Also, I normally take a very small tripod. Use the self timer and your set for night shots.

    Have fun in Europe.
     
  7. TheFlyingCamera

    TheFlyingCamera Membership Council Council

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    Frankly, I wouldn't give up on the Hassy for street shooting in Europe. I took mine to Spain in October of 04, and had a blast with it, doing everything from architecture to landscape to street performers in Madrid and guitar-toting monks in Toledo. No, it isn't as compact as something like the old Zeiss Ikon folders, or even my old Seagull 6x6 rangefinder, but it is a lot smaller and lighter than a Mamiya 7 II or a Fuji GW/GSW 690.
     
  8. gnashings

    gnashings Inactive

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    Nice thing about the Mamiya 6 in terms of portability is that collapsing lens - it really turns a top-notch MF camera into something that is no bigger than a 35mm SLR in most terms. Personally, I would go for the 7 if I was in the market though - leave the 6x6 format to a nice TLR...
    OK - day dreaming...over... reality... setting... returning to everyday life...now :wink:

    Peter
     
  9. JLMoore3

    JLMoore3 Member

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    I'm looking to go back to a Fujinon

    I had the Fuji GW670II and liked it, but didn't use it that much... Kind of typical with too many cameras around (okay, I'm a junkie). It was a solid camera, although a bit large- kind of like a leica on steroids.

    I sold the GW670II & bought a Pentax 645, mostly because I wanted the option of interchangable lenses... or so I thought. I ran a few rolls through the Pentax and it has sat for the last 6 months.

    So now I'm considering going back to a Fujinon rangefinder, but I think the GA645Zi would do the trick... It would have the smaller size advantage over the 670, it would also have a decent enough zoom so that I might not miss the interchangable lenses.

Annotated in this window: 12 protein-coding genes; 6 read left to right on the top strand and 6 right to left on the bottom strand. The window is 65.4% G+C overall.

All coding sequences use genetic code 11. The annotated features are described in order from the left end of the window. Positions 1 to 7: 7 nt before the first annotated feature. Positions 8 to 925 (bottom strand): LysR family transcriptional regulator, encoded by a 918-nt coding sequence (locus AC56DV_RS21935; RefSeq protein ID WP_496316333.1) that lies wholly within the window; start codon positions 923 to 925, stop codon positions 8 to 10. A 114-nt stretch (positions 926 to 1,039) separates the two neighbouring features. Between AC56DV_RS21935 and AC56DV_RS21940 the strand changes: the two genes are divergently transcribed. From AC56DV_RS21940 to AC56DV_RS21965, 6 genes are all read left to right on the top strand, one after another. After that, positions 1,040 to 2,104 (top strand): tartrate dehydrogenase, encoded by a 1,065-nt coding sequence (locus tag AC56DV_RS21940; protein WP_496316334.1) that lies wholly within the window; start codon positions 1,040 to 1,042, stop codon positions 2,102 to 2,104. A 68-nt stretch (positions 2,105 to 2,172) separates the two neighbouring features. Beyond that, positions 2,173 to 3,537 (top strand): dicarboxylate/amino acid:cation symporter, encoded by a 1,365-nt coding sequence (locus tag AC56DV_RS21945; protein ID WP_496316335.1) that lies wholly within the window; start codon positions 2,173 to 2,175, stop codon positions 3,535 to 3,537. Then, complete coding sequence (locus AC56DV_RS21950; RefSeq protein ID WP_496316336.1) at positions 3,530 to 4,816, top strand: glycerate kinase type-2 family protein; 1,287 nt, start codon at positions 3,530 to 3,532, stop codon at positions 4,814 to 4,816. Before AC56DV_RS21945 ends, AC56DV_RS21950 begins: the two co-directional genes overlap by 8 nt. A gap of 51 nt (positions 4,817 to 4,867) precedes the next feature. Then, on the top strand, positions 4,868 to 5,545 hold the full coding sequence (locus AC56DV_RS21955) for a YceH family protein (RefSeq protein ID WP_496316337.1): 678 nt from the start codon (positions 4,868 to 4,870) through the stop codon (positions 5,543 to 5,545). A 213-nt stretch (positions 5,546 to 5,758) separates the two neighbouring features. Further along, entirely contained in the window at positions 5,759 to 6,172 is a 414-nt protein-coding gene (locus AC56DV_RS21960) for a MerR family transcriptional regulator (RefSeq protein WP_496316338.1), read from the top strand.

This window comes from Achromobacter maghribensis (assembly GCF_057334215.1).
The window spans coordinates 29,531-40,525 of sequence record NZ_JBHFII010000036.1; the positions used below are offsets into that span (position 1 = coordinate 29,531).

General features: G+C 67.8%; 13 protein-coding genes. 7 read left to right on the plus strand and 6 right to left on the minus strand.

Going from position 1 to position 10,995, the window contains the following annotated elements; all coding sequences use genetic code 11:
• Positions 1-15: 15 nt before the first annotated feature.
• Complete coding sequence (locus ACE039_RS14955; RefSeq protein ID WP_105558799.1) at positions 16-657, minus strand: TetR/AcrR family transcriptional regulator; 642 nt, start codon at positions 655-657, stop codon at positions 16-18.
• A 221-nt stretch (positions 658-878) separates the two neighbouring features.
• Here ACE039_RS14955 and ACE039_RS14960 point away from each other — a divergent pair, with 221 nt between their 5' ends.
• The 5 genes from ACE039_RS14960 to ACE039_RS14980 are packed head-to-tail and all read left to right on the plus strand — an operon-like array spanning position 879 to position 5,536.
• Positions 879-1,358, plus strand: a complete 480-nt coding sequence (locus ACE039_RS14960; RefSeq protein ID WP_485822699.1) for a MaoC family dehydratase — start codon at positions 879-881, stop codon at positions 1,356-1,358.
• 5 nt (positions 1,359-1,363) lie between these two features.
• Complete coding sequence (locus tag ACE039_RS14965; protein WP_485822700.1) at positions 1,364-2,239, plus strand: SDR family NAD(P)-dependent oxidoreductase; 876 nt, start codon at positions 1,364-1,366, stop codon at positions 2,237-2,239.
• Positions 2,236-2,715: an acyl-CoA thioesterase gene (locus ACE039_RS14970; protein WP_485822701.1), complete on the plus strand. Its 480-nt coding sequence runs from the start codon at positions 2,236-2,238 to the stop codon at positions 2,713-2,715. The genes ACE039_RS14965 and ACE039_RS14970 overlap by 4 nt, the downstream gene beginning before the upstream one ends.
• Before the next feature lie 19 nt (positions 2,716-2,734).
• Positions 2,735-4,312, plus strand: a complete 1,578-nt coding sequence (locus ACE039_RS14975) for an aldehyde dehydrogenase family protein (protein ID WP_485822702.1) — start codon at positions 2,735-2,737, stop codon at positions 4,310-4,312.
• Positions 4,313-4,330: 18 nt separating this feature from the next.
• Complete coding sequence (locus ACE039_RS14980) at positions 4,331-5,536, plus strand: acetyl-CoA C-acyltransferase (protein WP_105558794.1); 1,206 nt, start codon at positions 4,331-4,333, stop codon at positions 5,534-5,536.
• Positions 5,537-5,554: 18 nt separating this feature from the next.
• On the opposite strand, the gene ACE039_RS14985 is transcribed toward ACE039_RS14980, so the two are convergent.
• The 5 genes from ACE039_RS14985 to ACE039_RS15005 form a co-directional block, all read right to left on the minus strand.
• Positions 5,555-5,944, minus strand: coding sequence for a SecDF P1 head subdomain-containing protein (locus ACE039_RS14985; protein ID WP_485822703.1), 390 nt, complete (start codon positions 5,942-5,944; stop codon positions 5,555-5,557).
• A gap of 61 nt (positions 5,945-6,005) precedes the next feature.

Anybody have a Fuji 645 gathering dust? Want to trade for a Pentax 645 system?
     
  10. micek

    micek Member

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    My travelling camera combination is a Bronica RF645 with the 45mm wide angle lens on and my Rolleicord V. They are both light, well built and have excellent lenses. Even if you go for a Rolleiflex instead of the Rolleicord they would both be cheaper than a Mamiya 7 plus 1 lens.
     
  11. jnanian

    jnanian Advertiser Advertiser

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    hi

    i have a mamiya 6 iv ( 1947 not a newer one ) and i love it!
    i originally bought it to shoot through all my 120 film because of
    my dislike for roll film backs on my lf camera. now it is my take everywhere camera, and i don't think i will sell it when i get through all my film (my original plan).

    -john
     
  12. André E.C.

    André E.C. Member

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    If the budget is available, shoot on the Mamiya 7II!

    Cheers

    André
     
  13. Richard Wasserman

    Richard Wasserman Member